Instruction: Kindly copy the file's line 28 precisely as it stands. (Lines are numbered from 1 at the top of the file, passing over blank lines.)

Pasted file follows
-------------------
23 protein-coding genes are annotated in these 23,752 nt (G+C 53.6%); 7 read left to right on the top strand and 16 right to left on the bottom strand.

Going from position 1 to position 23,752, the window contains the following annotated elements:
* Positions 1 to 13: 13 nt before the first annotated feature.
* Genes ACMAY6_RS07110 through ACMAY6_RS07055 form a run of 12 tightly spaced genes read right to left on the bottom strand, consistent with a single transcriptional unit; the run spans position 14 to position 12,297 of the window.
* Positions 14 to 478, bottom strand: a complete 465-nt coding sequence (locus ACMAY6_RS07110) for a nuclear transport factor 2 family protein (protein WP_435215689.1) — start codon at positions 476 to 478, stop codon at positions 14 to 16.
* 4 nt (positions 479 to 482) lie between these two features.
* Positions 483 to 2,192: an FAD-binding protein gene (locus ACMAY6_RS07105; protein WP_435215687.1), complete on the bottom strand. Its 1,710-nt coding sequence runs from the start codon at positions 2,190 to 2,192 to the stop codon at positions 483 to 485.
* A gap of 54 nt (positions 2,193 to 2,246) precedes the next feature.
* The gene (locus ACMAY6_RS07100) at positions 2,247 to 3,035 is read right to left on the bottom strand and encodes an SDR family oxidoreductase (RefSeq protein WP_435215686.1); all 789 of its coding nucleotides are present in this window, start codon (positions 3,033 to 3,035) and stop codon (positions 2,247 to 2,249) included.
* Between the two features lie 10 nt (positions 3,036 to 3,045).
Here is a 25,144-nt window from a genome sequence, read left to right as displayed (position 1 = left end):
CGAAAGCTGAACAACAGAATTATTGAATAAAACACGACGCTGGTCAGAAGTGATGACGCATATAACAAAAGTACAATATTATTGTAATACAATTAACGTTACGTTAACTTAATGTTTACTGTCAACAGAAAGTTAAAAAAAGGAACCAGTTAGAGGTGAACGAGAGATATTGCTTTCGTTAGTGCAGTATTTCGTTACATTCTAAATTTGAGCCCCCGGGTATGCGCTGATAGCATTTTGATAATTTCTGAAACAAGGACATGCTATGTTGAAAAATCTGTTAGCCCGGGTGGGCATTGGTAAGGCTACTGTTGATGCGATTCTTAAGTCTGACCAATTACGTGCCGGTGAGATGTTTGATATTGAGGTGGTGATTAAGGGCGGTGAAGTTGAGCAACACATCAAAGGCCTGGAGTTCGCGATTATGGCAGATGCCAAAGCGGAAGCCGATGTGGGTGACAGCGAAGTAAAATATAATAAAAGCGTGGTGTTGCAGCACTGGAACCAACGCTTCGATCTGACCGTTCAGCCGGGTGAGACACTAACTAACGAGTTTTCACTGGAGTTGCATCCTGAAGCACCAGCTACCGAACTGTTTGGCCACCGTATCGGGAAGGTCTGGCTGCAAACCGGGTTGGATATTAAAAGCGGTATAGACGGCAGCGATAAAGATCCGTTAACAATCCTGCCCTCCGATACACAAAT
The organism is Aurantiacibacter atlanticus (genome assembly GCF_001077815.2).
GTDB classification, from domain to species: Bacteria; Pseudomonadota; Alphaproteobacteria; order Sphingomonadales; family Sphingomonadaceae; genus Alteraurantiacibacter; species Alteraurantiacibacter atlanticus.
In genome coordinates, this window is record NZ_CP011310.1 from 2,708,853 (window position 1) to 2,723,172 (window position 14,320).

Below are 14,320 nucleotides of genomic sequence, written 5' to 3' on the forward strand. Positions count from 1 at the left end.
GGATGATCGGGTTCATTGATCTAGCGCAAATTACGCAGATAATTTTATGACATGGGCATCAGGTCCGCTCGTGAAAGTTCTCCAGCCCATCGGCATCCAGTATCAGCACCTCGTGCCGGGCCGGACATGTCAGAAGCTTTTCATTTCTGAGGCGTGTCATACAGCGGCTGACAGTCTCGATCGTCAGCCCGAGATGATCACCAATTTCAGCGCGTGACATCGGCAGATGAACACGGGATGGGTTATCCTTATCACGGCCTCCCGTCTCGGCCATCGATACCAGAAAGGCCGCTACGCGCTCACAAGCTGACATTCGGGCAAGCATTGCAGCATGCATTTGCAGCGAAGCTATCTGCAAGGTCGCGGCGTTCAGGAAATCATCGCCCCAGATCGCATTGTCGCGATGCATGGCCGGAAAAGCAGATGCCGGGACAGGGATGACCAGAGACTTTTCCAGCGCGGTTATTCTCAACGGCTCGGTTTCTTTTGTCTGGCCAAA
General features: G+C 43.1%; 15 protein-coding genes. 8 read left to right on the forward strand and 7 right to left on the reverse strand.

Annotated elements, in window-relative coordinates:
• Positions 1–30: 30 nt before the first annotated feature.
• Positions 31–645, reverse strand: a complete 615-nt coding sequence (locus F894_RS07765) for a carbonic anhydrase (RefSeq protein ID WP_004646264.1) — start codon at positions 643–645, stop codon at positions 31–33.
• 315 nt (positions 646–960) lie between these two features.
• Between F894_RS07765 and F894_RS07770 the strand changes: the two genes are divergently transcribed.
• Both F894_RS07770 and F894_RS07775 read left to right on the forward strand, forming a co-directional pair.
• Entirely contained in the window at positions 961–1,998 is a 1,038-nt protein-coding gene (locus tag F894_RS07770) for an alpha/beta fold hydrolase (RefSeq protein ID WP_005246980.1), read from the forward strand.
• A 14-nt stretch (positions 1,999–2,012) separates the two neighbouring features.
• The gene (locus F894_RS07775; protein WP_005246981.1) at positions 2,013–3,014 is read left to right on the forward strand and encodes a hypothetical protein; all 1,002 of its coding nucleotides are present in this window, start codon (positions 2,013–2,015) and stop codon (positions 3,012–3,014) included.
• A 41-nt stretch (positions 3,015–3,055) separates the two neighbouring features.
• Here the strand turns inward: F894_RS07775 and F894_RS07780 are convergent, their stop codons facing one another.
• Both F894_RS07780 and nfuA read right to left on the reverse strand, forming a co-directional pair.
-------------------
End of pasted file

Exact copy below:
• A 41-nt stretch (positions 3,015–3,055) separates the two neighbouring features.